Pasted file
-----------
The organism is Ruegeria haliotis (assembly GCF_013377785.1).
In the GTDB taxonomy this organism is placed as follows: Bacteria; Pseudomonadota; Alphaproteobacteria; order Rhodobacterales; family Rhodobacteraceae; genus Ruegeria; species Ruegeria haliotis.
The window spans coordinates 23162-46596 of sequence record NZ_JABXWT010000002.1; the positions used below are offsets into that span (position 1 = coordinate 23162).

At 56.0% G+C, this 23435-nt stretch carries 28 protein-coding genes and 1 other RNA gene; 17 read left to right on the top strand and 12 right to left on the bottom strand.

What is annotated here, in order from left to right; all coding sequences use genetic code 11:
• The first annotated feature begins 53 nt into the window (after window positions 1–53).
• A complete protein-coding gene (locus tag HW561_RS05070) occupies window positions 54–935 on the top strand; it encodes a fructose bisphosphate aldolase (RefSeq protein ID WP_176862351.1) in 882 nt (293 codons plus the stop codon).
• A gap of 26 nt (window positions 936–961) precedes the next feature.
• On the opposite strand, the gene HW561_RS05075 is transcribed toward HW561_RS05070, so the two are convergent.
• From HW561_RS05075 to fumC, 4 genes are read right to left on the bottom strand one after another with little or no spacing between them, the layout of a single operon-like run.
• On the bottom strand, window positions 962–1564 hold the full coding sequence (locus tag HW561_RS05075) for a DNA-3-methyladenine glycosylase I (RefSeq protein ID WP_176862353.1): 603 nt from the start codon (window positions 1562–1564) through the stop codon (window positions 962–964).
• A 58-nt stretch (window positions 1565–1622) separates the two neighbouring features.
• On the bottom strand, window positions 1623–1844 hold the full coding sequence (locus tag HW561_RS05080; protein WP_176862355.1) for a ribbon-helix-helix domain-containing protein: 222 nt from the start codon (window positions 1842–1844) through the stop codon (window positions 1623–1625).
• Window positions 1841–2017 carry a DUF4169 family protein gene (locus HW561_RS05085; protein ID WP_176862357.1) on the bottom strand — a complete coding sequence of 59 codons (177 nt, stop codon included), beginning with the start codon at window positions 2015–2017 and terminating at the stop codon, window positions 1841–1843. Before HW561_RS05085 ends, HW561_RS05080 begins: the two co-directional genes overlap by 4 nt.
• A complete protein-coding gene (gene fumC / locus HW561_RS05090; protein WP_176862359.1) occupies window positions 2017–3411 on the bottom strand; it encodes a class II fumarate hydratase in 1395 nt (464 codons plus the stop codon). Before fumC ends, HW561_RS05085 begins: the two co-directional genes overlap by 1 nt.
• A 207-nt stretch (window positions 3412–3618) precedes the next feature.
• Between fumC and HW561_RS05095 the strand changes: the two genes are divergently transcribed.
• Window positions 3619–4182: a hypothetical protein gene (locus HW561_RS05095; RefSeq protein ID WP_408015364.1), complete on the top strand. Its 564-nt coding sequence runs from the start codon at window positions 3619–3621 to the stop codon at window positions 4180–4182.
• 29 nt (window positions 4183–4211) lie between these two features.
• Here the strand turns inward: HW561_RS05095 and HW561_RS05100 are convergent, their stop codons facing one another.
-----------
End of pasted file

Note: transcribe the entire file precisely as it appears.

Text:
The organism is Ruegeria haliotis (assembly GCF_013377785.1).
In the GTDB taxonomy this organism is placed as follows: Bacteria; Pseudomonadota; Alphaproteobacteria; order Rhodobacterales; family Rhodobacteraceae; genus Ruegeria; species Ruegeria haliotis.
The window spans coordinates 23162-46596 of sequence record NZ_JABXWT010000002.1; the positions used below are offsets into that span (position 1 = coordinate 23162).

At 56.0% G+C, this 23435-nt stretch carries 28 protein-coding genes and 1 other RNA gene; 17 read left to right on the top strand and 12 right to left on the bottom strand.

What is annotated here, in order from left to right; all coding sequences use genetic code 11:
• The first annotated feature begins 53 nt into the window (after window positions 1–53).
• A complete protein-coding gene (locus tag HW561_RS05070) occupies window positions 54–935 on the top strand; it encodes a fructose bisphosphate aldolase (RefSeq protein ID WP_176862351.1) in 882 nt (293 codons plus the stop codon).
• A gap of 26 nt (window positions 936–961) precedes the next feature.
• On the opposite strand, the gene HW561_RS05075 is transcribed toward HW561_RS05070, so the two are convergent.
• From HW561_RS05075 to fumC, 4 genes are read right to left on the bottom strand one after another with little or no spacing between them, the layout of a single operon-like run.
• On the bottom strand, window positions 962–1564 hold the full coding sequence (locus tag HW561_RS05075) for a DNA-3-methyladenine glycosylase I (RefSeq protein ID WP_176862353.1): 603 nt from the start codon (window positions 1562–1564) through the stop codon (window positions 962–964).
• A 58-nt stretch (window positions 1565–1622) separates the two neighbouring features.
• On the bottom strand, window positions 1623–1844 hold the full coding sequence (locus tag HW561_RS05080; protein WP_176862355.1) for a ribbon-helix-helix domain-containing protein: 222 nt from the start codon (window positions 1842–1844) through the stop codon (window positions 1623–1625).
• Window positions 1841–2017 carry a DUF4169 family protein gene (locus HW561_RS05085; protein ID WP_176862357.1) on the bottom strand — a complete coding sequence of 59 codons (177 nt, stop codon included), beginning with the start codon at window positions 2015–2017 and terminating at the stop codon, window positions 1841–1843. Before HW561_RS05085 ends, HW561_RS05080 begins: the two co-directional genes overlap by 4 nt.
• A complete protein-coding gene (gene fumC / locus HW561_RS05090; protein WP_176862359.1) occupies window positions 2017–3411 on the bottom strand; it encodes a class II fumarate hydratase in 1395 nt (464 codons plus the stop codon). Before fumC ends, HW561_RS05085 begins: the two co-directional genes overlap by 1 nt.
• A 207-nt stretch (window positions 3412–3618) precedes the next feature.
• Between fumC and HW561_RS05095 the strand changes: the two genes are divergently transcribed.
• Window positions 3619–4182: a hypothetical protein gene (locus HW561_RS05095; RefSeq protein ID WP_408015364.1), complete on the top strand. Its 564-nt coding sequence runs from the start codon at window positions 3619–3621 to the stop codon at window positions 4180–4182.
• 29 nt (window positions 4183–4211) lie between these two features.
• Here the strand turns inward: HW561_RS05095 and HW561_RS05100 are convergent, their stop codons facing one another.